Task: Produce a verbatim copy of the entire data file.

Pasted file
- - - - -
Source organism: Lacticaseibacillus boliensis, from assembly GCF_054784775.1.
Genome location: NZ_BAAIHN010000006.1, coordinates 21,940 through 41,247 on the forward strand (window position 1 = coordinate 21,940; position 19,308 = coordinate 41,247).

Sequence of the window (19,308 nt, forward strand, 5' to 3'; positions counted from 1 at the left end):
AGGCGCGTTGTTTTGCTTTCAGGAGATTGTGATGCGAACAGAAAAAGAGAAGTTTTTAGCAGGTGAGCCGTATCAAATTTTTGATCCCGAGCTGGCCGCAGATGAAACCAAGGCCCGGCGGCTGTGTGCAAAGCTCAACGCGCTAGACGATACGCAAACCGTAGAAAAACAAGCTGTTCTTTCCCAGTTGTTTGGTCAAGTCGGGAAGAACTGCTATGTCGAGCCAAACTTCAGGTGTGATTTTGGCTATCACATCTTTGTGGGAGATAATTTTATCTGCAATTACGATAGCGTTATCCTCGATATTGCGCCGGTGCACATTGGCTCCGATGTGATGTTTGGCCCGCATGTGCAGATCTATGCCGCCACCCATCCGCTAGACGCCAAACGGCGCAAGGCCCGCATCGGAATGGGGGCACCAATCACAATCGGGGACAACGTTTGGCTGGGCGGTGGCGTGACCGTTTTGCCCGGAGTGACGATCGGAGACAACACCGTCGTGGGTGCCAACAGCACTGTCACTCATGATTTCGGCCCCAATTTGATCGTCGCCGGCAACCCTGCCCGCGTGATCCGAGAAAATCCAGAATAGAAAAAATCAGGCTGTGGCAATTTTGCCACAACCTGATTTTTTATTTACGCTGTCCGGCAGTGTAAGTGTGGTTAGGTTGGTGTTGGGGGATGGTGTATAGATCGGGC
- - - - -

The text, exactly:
Source organism: Lacticaseibacillus boliensis, from assembly GCF_054784775.1.
Genome location: NZ_BAAIHN010000006.1, coordinates 21,940 through 41,247 on the forward strand (window position 1 = coordinate 21,940; position 19,308 = coordinate 41,247).

Sequence of the window (19,308 nt, forward strand, 5' to 3'; positions counted from 1 at the left end):
AGGCGCGTTGTTTTGCTTTCAGGAGATTGTGATGCGAACAGAAAAAGAGAAGTTTTTAGCAGGTGAGCCGTATCAAATTTTTGATCCCGAGCTGGCCGCAGATGAAACCAAGGCCCGGCGGCTGTGTGCAAAGCTCAACGCGCTAGACGATACGCAAACCGTAGAAAAACAAGCTGTTCTTTCCCAGTTGTTTGGTCAAGTCGGGAAGAACTGCTATGTCGAGCCAAACTTCAGGTGTGATTTTGGCTATCACATCTTTGTGGGAGATAATTTTATCTGCAATTACGATAGCGTTATCCTCGATATTGCGCCGGTGCACATTGGCTCCGATGTGATGTTTGGCCCGCATGTGCAGATCTATGCCGCCACCCATCCGCTAGACGCCAAACGGCGCAAGGCCCGCATCGGAATGGGGGCACCAATCACAATCGGGGACAACGTTTGGCTGGGCGGTGGCGTGACCGTTTTGCCCGGAGTGACGATCGGAGACAACACCGTCGTGGGTGCCAACAGCACTGTCACTCATGATTTCGGCCCCAATTTGATCGTCGCCGGCAACCCTGCCCGCGTGATCCGAGAAAATCCAGAATAGAAAAAATCAGGCTGTGGCAATTTTGCCACAACCTGATTTTTTATTTACGCTGTCCGGCAGTGTAAGTGTGGTTAGGTTGGTGTTGGGGGATGGTGTATAGATCGGGC